That is why MSFT is going to have a tough time competing with Google…MSFT is a beautiful piece of software…too bad it isn’t a harbinger of a beautiful business model for the future.
Tag Archives | Google
For many executives, the two words above don’t go together. Why? Because they think strategy is done in the C-suite. I’m here to tell you that’s old thinking. Life is different now. Status is less relevant. We’re in an era of ideas – and they can, and do, come from all directions. The formal, power-based More
Ars Technica assistant editor Jacqui Cheng wakes us up to the fact that many Americans may be on the Internet, but they’re not surfing with the style we use in Silicon Valley. That smacking sound you just heard? It’s the entire Googleplex smacking their lips at the growth opportunity. Jacqui’s key sentence is this: “There’s More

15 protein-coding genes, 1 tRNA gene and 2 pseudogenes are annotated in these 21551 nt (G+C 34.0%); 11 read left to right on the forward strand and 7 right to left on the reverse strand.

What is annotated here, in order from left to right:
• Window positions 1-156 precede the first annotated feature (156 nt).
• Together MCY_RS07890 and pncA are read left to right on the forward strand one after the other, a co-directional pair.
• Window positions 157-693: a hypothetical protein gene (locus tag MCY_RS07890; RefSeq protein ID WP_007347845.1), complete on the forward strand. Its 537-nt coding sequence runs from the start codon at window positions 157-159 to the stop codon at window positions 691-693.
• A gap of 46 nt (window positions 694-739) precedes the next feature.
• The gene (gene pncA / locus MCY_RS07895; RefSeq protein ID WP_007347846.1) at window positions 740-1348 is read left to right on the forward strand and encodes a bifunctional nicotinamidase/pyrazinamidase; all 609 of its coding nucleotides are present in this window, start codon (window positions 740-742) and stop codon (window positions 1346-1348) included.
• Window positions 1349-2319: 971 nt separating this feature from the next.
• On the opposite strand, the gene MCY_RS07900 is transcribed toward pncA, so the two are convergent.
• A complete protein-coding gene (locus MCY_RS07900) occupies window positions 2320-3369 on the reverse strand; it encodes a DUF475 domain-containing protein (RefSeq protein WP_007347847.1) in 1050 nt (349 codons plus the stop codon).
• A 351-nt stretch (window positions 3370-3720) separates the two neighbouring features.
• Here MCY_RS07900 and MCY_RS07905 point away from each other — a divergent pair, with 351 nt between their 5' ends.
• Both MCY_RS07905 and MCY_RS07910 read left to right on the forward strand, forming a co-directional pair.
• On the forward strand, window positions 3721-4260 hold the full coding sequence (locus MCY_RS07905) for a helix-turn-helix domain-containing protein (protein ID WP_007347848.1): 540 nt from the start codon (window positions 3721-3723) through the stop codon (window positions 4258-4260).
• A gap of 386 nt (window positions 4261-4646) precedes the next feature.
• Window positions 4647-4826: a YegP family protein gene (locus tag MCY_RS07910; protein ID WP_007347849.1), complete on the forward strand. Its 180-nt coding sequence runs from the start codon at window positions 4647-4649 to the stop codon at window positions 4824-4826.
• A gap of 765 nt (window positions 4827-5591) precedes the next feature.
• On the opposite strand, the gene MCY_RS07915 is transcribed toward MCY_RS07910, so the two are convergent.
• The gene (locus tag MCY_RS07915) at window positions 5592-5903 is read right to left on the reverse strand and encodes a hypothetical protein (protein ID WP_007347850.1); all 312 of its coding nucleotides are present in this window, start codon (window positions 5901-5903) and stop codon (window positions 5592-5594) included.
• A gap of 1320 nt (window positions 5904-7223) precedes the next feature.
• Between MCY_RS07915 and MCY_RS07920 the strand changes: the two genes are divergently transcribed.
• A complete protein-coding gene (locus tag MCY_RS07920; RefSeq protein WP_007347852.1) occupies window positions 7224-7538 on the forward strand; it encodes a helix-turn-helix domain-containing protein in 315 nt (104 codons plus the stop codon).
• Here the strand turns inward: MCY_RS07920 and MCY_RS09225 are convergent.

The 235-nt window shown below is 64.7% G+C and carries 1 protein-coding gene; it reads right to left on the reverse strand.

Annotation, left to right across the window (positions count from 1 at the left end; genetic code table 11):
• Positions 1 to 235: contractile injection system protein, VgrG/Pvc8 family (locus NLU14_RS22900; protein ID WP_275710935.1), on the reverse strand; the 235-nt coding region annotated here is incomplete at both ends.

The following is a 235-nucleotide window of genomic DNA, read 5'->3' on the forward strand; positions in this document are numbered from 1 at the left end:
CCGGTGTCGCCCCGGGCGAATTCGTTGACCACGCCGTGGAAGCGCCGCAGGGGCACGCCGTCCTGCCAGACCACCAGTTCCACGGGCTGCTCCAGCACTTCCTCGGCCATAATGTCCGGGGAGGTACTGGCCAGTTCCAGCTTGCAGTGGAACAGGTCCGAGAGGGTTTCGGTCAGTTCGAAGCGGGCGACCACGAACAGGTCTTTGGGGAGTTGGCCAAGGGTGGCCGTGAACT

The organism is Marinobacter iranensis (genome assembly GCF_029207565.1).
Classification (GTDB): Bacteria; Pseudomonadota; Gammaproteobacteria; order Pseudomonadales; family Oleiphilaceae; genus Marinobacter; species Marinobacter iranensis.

Google is back in the news as another privacy group gets hot and bothered about their eye in the sky. No one wants a satellite snooping, but the privacy group actually posted Street View directions to a Google exec’s home online. Speaking as one who has seen firebombing near the UCSC campus this week to More
Former Googleites are in the news everywhere today regarding their launch of a search engine. Cuil, as you’ll find out from the excerpt of a story written by Jessica E. Vascellaro, is supposed to deliver better results. It’s great that Cuil searches more than Google. I encountered problems with a simple search such as the More
While failure for the high-tech entrepreneur is less likely to result in death, the parallels between the Gold Rush and the current Web-based economy are many. In both cases, participants must to adapt to a new way of life, with new rules. Or rather, no pre-existing, fixed rules.
Silicon Valley’s famous tolerance of entrepreneurial failure has its roots more than 150 years ago in the Gold Rush when more than 90,000 people made their way to California in the two years following John Marshall’s discovery of gold near Sacramento in January, 1848. By 1854, more than 300,000–representing more than one percent of the total population of the United States at the time–had come west in search of fortune.